The story of Army hero Charles N. DeGlopper reads like a Hollywood script: A small town boy joins the Army in World War II and gives his life to save his platoon, stepping out into the open to fight the Germans alone and stopping them from taking control of a strategic bridge in the Normandy campaign.
But on June 9, 1944, this was the true story of local hero Pfc. DeGlopper, a member of the 82nd Airborne Division's 325th Glider Regiment, a native of Grand Island and a 1941 graduate of Tonawanda High School. He was killed in action and was posthumously awarded the Congressional Medal of Honor, the highest award in the U.S. military.
In Grand Island, the DeGlopper Memorial VFW Post 9249 and the American Legion are in the midst of a $750,000 renovation of DeGlopper Memorial Park. The plans call for erecting a statue of DeGlopper.
Also planned are a memorial wall honoring Grand Islanders killed in action, a Gold Star mothers memorial, and benches and memorial pavers. A star inlaid in the ground will serve as a tribute to all five military branches.
Currently, there's a single memorial plaque and flagpole that were put in the park at Baseline Road and Grand Island Boulevard when it was first dedicated to DeGlopper in 1962.
The expansion was made possible when the VFW acquired adjacent land where a former gas station was torn down.
For Ray DeGlopper, the park's namesake was Uncle Charlie. Ray DeGlopper said his uncle, a 6-foot-7 man who had to duck to go through the doorways, seemed larger than life even before he jumped out of airplanes in North Africa and Sicily to fight the Nazis.
"I saw him once when I was a little kid. I was about 3- or 4-years-old," said DeGlopper of his last memory of his uncle. "I think he had snuck home for a visit."
DeGlopper said the bridge in La Fiere, France, was strategic – the only bridge over the Merderet River that had not been blown up. The Germans wanted to cross over to the bridge get to the beaches where troops were landing in Normandy. Charles DeGlopper and his battalion's mission was to secure the bridge.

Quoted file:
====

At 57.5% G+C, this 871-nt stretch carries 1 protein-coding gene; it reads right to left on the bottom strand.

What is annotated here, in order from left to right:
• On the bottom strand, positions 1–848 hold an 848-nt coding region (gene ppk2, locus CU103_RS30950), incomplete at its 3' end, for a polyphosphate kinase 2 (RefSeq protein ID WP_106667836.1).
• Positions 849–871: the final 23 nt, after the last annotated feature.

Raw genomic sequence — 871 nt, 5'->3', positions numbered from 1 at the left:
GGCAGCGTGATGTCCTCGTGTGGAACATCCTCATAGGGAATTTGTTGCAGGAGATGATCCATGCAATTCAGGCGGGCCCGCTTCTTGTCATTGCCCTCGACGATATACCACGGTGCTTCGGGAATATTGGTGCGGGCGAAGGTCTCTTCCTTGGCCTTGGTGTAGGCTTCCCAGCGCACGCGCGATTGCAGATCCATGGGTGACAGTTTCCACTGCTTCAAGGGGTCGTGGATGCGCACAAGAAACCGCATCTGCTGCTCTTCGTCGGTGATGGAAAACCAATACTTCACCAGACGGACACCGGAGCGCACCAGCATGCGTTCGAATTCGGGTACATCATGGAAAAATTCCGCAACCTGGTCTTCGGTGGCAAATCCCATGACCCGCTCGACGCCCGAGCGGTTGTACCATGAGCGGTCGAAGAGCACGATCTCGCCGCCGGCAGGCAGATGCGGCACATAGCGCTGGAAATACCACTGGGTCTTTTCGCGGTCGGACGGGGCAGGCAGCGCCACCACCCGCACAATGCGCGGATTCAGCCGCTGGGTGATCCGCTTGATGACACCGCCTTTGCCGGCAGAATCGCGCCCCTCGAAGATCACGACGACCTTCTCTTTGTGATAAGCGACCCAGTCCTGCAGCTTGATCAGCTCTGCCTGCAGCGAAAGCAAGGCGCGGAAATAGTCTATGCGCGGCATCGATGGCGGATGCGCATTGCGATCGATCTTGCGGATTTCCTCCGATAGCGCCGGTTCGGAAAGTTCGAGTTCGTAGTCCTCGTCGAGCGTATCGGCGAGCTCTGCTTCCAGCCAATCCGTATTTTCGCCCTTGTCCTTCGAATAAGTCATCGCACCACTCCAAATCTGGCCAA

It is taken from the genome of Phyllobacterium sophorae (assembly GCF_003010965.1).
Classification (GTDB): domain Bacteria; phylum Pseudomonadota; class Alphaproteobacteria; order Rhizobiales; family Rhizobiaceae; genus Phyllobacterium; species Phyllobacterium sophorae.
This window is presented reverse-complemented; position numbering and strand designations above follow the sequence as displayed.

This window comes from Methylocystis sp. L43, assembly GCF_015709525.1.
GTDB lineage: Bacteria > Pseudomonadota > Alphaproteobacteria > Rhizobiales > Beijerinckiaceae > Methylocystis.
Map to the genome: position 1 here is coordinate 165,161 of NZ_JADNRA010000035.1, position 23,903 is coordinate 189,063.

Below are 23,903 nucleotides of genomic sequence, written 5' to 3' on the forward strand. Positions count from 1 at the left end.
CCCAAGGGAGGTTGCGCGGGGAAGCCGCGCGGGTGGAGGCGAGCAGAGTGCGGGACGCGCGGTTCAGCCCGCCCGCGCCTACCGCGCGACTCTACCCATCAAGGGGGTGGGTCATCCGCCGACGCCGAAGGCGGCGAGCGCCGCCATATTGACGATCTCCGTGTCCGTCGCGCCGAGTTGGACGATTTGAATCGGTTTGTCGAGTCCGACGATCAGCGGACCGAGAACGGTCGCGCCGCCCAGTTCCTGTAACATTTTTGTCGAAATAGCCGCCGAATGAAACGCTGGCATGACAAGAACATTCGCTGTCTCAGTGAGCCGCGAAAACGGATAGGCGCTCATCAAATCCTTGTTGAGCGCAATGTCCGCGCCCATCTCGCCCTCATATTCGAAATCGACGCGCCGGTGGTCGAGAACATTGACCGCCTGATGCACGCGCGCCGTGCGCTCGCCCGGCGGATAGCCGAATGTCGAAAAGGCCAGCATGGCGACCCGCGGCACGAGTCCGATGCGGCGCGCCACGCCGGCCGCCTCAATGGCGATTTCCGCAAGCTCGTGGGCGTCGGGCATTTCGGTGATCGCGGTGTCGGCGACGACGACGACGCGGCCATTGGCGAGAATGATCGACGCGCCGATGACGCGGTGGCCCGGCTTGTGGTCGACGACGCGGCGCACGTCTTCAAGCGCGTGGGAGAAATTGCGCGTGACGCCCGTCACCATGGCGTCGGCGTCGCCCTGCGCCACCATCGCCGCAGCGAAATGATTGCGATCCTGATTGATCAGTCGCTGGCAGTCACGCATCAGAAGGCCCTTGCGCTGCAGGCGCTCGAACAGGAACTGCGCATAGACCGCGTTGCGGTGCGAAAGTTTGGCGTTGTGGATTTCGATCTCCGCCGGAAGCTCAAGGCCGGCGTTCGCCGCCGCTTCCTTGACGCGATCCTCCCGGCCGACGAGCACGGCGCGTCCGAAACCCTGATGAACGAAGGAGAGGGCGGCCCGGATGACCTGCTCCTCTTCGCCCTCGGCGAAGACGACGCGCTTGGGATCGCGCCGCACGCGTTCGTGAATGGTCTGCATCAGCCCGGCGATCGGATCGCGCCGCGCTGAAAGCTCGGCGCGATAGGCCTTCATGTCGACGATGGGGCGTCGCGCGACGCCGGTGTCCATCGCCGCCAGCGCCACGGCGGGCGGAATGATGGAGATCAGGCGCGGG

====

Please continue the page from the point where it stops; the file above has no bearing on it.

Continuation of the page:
"But somehow they got cut off," said Ray DeGlopper. "Evidently he said he would hold (the Germans) off while his (platoon of about 40 to 50 men) got back to the rear."
Here's what the Congressional Medal of Honor citation said about DeGlopper:
"Outflanked by superior forces, DeGlopper volunteered to support his comrades by firing from his automatic rifle while they attempted to withdraw through a hedgerow. He walked from the ditch into the full view of the Germans and sprayed hostile assault fire. He was wounded, but he continued to fire. Kneeling in the roadway he fired burst upon burst until he was killed outright. He was successful in drawing the enemy actions away from his fellow soldiers who were able to move to a more advantageous position and establish the first bridgehead over the Merderet. Returning to the area where DeGlopper had made his stand, his comrades found the ground strewn with dead Germans, many with machine guns and automatic weapons."
Ray DeGlopper said he has traveled to La Fiere, where his uncle was killed at age 22.
"They all say, 'If it wasn't for Charlie we wouldn't be here today,' " said DeGlopper.
DeGlopper said his family didn't talk much about his Uncle Charlie, perhaps due to the painful memories and many losses the family had faced.
"My grandfather (Charles L. DeGlopper) had this awful sad look on his face," said DeGlopper, remembering those days after his Uncle Charlie was killed in action. He said another uncle, Robert, died at age 26 of tuberculosis, and his grandmother, Mary, died before Ray was born.
An annual ceremony is held in Charles DeGlopper's name at the site of the battle in La Fiere. There's also a transport ship, since decommissioned, a road at Fort Bragg in North Carolina and an Air Assault School at Fort Bragg named in his honor.
In Grand Island, the park and plaque in it were dedicated in 1962. The Veterans of Foreign Wars Post 9249 was named for DeGlopper in 1965. The U.S. Army Reserve Training Center on Colvin Boulevard in the Town of Tonawanda was also named for DeGlopper.
His story is well-known to his many remaining relatives and compatriots, but the expansion of the small memorial park into a showpiece is designed to acknowledge and honor DeGlopper and other servicemen and servicewomen from Grand Island who were killed in action.
Information about donations and purchasing a memorial paver stone is available at degloppermemorial.org/donations. Donations may also be mailed to the Charles N. DeGlopper Memorial VFW Post 9249, 2121 Grand Island Boulevard, Grand Island, NY, 14072.